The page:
Bill to regulate artificial intelligence in Mexico: Key points.


Mexico City March 5th, 2024.

This Tuesday, February 27, 2024, Senator Ricardo Monreal, of the Morena political party, presented a bill entitled “Federal Law Regulating Artificial Intelligence”. The bill includes, among others, the following provisions:

a) The bill provides extraterritorial effect, so the law would be applicable even to providers of Artificial Intelligence Systems (AIS) located abroad that offer services in Mexico or whose information generated is used in Mexico.

b) The regulator in charge of authorizing AIS providers will be the Federal Telecommunications Institute (IFT, in its Spanish acronym). In addition, the bill proposes the creation of a National Artificial Intelligence Commission, as an advisory body to the IFT, which will be formed by scientists.

c) The bill proposes to classify AIS according to the risks they may trigger, similar to the European Union (EU) regulation. The risk classifications proposed are: «Unacceptable Risk», «High Risk» and «Low Risk», and each classification will have certain particularities.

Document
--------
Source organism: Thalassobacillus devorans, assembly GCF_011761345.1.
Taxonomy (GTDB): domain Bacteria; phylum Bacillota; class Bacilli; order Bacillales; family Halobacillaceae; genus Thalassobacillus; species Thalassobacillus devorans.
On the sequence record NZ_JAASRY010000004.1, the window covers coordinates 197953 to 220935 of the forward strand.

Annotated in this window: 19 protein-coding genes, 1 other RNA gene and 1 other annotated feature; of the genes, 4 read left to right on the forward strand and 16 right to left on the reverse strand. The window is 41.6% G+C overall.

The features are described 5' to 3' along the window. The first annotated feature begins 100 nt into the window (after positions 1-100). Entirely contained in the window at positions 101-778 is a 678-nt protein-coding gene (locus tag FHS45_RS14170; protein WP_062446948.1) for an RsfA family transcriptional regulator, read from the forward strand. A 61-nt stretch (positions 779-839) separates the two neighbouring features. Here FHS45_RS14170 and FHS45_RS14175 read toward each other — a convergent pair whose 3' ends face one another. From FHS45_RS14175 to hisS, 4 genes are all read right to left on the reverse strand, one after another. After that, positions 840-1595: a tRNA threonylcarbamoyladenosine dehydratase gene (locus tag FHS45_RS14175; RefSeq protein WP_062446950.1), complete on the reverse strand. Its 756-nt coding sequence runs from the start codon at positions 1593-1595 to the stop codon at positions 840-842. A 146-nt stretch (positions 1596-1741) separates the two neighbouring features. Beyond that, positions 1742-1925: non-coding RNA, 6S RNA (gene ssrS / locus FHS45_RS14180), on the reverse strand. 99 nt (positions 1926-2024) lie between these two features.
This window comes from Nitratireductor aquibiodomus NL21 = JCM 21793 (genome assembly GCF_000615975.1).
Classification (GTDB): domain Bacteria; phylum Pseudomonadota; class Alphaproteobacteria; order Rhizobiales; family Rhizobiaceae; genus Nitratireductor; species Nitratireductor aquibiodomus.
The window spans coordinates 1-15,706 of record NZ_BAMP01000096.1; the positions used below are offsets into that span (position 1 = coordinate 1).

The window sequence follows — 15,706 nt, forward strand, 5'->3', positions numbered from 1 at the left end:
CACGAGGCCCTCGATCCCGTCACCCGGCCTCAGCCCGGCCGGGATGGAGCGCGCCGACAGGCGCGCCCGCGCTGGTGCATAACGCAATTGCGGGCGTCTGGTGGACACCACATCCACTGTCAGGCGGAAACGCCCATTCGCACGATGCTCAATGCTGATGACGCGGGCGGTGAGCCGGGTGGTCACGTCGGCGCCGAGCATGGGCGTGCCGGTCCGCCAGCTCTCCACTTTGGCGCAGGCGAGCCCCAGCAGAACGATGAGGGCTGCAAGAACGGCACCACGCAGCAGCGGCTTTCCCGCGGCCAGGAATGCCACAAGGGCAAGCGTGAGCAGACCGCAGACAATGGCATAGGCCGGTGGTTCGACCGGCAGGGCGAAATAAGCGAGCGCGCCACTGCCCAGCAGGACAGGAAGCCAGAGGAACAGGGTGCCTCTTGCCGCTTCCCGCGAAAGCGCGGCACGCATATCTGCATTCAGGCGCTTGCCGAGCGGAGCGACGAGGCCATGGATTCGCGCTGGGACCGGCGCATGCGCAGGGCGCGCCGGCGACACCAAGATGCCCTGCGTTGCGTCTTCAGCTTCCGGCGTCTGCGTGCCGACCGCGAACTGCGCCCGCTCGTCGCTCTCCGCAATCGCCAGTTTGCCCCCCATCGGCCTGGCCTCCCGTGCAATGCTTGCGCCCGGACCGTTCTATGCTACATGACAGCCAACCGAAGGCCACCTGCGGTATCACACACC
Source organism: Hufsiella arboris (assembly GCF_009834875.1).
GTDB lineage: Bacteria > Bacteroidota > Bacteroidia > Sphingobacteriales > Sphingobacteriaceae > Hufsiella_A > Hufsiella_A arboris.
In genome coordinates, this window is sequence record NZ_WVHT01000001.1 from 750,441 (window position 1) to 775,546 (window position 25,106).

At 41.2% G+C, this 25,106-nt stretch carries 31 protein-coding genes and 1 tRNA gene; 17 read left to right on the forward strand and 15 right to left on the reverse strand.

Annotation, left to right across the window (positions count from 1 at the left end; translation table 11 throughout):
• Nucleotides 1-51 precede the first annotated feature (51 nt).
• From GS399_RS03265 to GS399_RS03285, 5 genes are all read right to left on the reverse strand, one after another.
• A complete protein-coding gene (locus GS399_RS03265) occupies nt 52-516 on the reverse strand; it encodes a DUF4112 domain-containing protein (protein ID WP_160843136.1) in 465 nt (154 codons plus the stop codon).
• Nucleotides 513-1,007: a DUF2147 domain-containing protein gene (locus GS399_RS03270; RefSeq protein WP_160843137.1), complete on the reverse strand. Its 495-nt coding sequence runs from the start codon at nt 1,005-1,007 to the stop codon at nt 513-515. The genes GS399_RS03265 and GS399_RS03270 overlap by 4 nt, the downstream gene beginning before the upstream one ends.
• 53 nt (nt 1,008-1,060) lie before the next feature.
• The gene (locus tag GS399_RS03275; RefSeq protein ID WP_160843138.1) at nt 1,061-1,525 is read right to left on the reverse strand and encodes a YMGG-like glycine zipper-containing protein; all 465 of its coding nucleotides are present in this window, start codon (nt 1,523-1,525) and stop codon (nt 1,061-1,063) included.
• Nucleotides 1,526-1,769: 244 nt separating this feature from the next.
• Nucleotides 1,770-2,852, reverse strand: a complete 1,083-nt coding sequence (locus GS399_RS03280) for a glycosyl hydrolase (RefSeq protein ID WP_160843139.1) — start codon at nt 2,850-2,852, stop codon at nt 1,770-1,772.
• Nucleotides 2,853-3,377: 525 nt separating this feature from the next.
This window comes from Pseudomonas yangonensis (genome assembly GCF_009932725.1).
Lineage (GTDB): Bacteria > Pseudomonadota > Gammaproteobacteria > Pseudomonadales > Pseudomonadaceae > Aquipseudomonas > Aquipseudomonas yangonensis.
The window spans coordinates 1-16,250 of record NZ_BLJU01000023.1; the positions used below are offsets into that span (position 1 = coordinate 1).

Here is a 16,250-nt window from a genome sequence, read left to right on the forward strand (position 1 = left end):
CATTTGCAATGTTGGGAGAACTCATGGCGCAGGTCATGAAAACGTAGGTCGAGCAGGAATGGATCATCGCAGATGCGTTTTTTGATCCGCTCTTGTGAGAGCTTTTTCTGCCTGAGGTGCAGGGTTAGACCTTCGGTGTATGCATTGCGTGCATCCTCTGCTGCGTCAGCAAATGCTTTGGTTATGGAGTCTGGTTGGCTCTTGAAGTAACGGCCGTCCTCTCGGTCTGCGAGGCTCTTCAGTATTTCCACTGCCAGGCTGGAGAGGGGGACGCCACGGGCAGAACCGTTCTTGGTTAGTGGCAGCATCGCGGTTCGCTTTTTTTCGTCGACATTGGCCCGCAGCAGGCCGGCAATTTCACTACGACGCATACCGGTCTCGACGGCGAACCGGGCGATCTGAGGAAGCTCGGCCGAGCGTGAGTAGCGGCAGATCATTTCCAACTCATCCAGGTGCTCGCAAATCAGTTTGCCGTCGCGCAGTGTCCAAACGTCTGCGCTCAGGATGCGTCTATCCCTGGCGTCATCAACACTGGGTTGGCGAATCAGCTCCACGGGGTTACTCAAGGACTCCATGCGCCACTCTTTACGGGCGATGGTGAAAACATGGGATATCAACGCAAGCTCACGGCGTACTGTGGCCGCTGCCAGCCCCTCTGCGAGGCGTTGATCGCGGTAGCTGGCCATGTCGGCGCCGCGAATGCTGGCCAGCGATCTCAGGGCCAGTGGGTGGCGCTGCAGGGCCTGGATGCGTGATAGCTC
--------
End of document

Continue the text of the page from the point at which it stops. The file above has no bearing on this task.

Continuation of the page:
d) Prior authorization from the IFT will be required to offer AIS in Mexico, even in those cases where AIS is offered free of charge. e) The bill establishes as a penalty for non-compliance up to 10% of the annual income of the infringing entities.

This bill joins the international trend that seeks to regulate the use of Artificial Intelligence, although it is not the first effort in Mexico in this regard. There are important international precedents in this area, such as the “Executive Order for the Safe, Secure and Reliable Development of Artificial Intelligence” issued by the President of the United States of America, the bill to regulate artificial intelligence in Chile and the “Artificial Intelligence Law” proposed in the EU.

The bill presented by Senator Monreal is greatly inspired by the EU and Chile proposals. Additionally, this bill establishes a regulatory framework based on authorizations and fines that could have an important effect on the development and commercialization of AIS in Mexico.

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Adolfo Athié Cervantes

Renata Denisse Buerón Valenzuela

Erika Itzel Rodríguez Kushelevich

Ivan Garcia Argueta